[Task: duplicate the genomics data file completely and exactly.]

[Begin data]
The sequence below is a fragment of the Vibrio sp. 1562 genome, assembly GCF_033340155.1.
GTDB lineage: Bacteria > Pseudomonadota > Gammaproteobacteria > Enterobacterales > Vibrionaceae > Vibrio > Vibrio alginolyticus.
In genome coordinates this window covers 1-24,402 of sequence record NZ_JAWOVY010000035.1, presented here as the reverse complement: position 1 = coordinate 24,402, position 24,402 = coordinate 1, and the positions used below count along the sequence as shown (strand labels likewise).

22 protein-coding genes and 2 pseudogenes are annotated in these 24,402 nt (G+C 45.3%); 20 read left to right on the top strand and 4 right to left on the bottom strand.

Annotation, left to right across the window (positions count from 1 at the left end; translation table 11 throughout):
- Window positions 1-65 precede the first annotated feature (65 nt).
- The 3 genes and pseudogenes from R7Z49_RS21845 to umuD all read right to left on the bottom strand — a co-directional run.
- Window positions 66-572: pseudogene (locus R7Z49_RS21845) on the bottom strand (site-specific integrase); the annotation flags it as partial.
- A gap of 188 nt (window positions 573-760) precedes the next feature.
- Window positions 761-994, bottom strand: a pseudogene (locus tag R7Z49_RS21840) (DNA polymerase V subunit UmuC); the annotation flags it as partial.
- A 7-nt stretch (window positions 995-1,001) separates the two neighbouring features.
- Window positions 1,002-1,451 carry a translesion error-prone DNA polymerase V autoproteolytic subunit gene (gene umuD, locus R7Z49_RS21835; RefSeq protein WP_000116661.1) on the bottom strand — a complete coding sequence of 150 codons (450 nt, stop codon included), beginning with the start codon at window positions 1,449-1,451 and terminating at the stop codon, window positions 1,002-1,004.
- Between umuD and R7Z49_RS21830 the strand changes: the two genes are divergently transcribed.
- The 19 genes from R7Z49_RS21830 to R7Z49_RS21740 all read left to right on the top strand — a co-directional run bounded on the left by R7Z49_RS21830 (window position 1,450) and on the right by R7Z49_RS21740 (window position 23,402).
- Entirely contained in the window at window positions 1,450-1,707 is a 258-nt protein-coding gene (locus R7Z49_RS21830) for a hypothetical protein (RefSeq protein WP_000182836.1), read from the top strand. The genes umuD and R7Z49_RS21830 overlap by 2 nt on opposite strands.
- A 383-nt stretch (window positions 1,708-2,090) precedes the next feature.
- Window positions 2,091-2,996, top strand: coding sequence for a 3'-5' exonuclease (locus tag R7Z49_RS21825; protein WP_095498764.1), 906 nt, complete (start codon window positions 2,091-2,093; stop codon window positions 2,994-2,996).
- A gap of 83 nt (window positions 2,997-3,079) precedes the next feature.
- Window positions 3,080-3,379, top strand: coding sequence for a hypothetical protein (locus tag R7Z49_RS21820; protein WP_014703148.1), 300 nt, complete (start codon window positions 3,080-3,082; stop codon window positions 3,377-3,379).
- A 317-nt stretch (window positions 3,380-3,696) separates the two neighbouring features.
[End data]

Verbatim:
The sequence below is a fragment of the Vibrio sp. 1562 genome, assembly GCF_033340155.1.
GTDB lineage: Bacteria > Pseudomonadota > Gammaproteobacteria > Enterobacterales > Vibrionaceae > Vibrio > Vibrio alginolyticus.
In genome coordinates this window covers 1-24,402 of sequence record NZ_JAWOVY010000035.1, presented here as the reverse complement: position 1 = coordinate 24,402, position 24,402 = coordinate 1, and the positions used below count along the sequence as shown (strand labels likewise).

22 protein-coding genes and 2 pseudogenes are annotated in these 24,402 nt (G+C 45.3%); 20 read left to right on the top strand and 4 right to left on the bottom strand.

Annotation, left to right across the window (positions count from 1 at the left end; translation table 11 throughout):
- Window positions 1-65 precede the first annotated feature (65 nt).
- The 3 genes and pseudogenes from R7Z49_RS21845 to umuD all read right to left on the bottom strand — a co-directional run.
- Window positions 66-572: pseudogene (locus R7Z49_RS21845) on the bottom strand (site-specific integrase); the annotation flags it as partial.
- A gap of 188 nt (window positions 573-760) precedes the next feature.
- Window positions 761-994, bottom strand: a pseudogene (locus tag R7Z49_RS21840) (DNA polymerase V subunit UmuC); the annotation flags it as partial.
- A 7-nt stretch (window positions 995-1,001) separates the two neighbouring features.
- Window positions 1,002-1,451 carry a translesion error-prone DNA polymerase V autoproteolytic subunit gene (gene umuD, locus R7Z49_RS21835; RefSeq protein WP_000116661.1) on the bottom strand — a complete coding sequence of 150 codons (450 nt, stop codon included), beginning with the start codon at window positions 1,449-1,451 and terminating at the stop codon, window positions 1,002-1,004.
- Between umuD and R7Z49_RS21830 the strand changes: the two genes are divergently transcribed.
- The 19 genes from R7Z49_RS21830 to R7Z49_RS21740 all read left to right on the top strand — a co-directional run bounded on the left by R7Z49_RS21830 (window position 1,450) and on the right by R7Z49_RS21740 (window position 23,402).
- Entirely contained in the window at window positions 1,450-1,707 is a 258-nt protein-coding gene (locus R7Z49_RS21830) for a hypothetical protein (RefSeq protein WP_000182836.1), read from the top strand. The genes umuD and R7Z49_RS21830 overlap by 2 nt on opposite strands.
- A 383-nt stretch (window positions 1,708-2,090) precedes the next feature.
- Window positions 2,091-2,996, top strand: coding sequence for a 3'-5' exonuclease (locus tag R7Z49_RS21825; protein WP_095498764.1), 906 nt, complete (start codon window positions 2,091-2,093; stop codon window positions 2,994-2,996).
- A gap of 83 nt (window positions 2,997-3,079) precedes the next feature.
- Window positions 3,080-3,379, top strand: coding sequence for a hypothetical protein (locus tag R7Z49_RS21820; protein WP_014703148.1), 300 nt, complete (start codon window positions 3,080-3,082; stop codon window positions 3,377-3,379).
- A 317-nt stretch (window positions 3,380-3,696) separates the two neighbouring features.